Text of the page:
Everyone knew the cloud was going to be big when the term first appeared in tech circles five or so years ago. But the speed at which it is taking over data infrastructure and the enthusiasm it has generated in the enterprise are surprising nonetheless.
As a rule, the enterprise does not alter the fundamentals of its data infrastructure lightly – even the transition from one core switch or centralized server or storage platform to another is a study in careful planning, particularly when a change in product lines or vendors is on the table. So when word came down that organizations could remove virtual architectures to entirely new resource sets that are not even controlled by the enterprise, there was every reason to think that maybe this would happen, someday.
But someday seems to be approaching at lightning speed if the latest research is to be believed. Goldman Sachs recently projected that spending on cloud computing and infrastructure will jump from today’s $16 billion – which is already a three-fold increase from the beginning of the decade – to more than $43 billion by 2018. And according to CenturyLink, 2020 will unfold with upwards of 70 percent of IT infrastructure residing in the cloud, nearly the opposite of what it is today. And reports coming in from the field indicate that most organizations expect to see improved service in the cloud compared to legacy infrastructure, as well as lower costs.
Like a boulder rolling downhill, the pace of the transition is expected to increase as the decade unfolds, according to Connecticut research firm Saugatuck Technology. Whether it is a private cloud, a hosted private cloud or a full public cloud, the rate of change will accelerate as familiarity with the technology increases. Beyond 2020, however, expect outsourced solutions to continue gaining shares of the primary data load while internal clouds will start to flatline and then eventually trail off. For traditional non-cloud infrastructure, the writing is already on the wall: Only 25 percent of IT shops have upgraded key functions like backup/recovery, systems management and application performance monitoring in recent years, an indication that the next big change will be to the cloud.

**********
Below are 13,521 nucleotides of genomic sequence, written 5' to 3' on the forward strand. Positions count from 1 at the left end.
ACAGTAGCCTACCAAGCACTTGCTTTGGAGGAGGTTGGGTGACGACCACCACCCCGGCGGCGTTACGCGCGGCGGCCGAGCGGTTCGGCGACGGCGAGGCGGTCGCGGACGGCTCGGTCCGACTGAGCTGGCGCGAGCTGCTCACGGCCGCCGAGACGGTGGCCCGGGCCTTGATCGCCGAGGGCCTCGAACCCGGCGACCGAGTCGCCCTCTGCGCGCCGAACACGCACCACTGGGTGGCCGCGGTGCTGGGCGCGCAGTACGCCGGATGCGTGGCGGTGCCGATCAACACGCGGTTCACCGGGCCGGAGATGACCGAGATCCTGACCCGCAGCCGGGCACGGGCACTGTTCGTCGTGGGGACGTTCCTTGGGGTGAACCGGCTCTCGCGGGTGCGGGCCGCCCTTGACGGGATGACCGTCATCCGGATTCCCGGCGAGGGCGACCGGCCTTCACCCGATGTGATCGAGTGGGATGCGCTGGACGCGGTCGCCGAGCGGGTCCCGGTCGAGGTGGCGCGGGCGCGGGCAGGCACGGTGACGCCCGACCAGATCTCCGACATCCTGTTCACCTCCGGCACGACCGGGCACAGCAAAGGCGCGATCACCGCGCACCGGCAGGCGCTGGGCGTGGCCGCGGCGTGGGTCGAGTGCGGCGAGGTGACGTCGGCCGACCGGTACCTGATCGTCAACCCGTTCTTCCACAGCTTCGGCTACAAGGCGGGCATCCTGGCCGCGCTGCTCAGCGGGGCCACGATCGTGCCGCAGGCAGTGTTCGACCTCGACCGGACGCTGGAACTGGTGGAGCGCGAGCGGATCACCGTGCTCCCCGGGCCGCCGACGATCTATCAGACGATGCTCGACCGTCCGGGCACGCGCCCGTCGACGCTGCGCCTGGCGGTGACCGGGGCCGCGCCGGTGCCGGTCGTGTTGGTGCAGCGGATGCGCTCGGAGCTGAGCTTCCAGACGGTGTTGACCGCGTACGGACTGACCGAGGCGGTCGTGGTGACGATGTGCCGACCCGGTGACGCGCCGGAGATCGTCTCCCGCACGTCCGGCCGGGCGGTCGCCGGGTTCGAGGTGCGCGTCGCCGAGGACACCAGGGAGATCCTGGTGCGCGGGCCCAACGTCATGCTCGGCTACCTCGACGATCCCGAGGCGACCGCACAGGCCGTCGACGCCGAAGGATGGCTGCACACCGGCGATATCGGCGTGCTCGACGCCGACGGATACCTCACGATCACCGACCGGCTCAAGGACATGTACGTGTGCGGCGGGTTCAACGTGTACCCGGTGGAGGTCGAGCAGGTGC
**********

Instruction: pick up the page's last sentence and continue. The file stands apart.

For the investor class, this is starting to smell like money in the bank, says tech consultant Brett Relander. Nasdaq reported recently that revenues from cloud services grew 60 percent in the last year alone, suggesting that investment in the sector is likely to produce a healthy return. Relander cautions, however, that not all clouds are the same, and profits will undoubtedly vary across SaaS, PaaS and IaaS offerings as well as individual providers. It is also possible that before too long we will start to see specialized cloud offerings targeting key functions like Big Data analytics, collaborative services and data mobility, creating even more divisions in an already diverse sector.
The cloud would not be the first technology to be overhyped, of course, and the usual consequence of that is an investment bubble followed by a sharp downturn. This is why it helps to peer through the misconceptions surrounding the cloud to the hidden realities, says A.J. Clark, president of Thermopylae Sciences and Technology. In the first place, the cloud is not a better, cheaper way to support legacy systems and applications. As many enterprises are finding out, simply migrating legacy environments to the cloud is a big no-no as performance tends to suffer when underlying infrastructure suddenly shifts from the finite predictability of the data center to the abstract diversity of the cloud. As well, the cloud is not always a cheaper solution considering that the cost of leased resources and services can mount as time goes by and loads increase. None of this should suggest the cloud is a big fraud, but neither is it the data panacea that many backers make it out to be.
It seems that the only thing certain about the cloud at this point is its inevitability. For good or ill, the technology is now being propelled by the forces it has unleashed –namely the anticipation of good things ahead and the fear of being left behind – and no matter how the markets or the technology shake out, the enterprise will find itself on a very different infrastructure footing as the next decade unfolds.
Arthur Cole writes about infrastructure for IT Business Edge. Cole has been covering the high-tech media and computing industries for more than 20 years, having served as editor of TV Technology, Video Technology News, Internet News and Multimedia Weekly. His contributions have appeared in Communications Today and Enterprise Networking Planet and as web content for numerous high-tech clients like TwinStrata, Carpathia and NetMagic.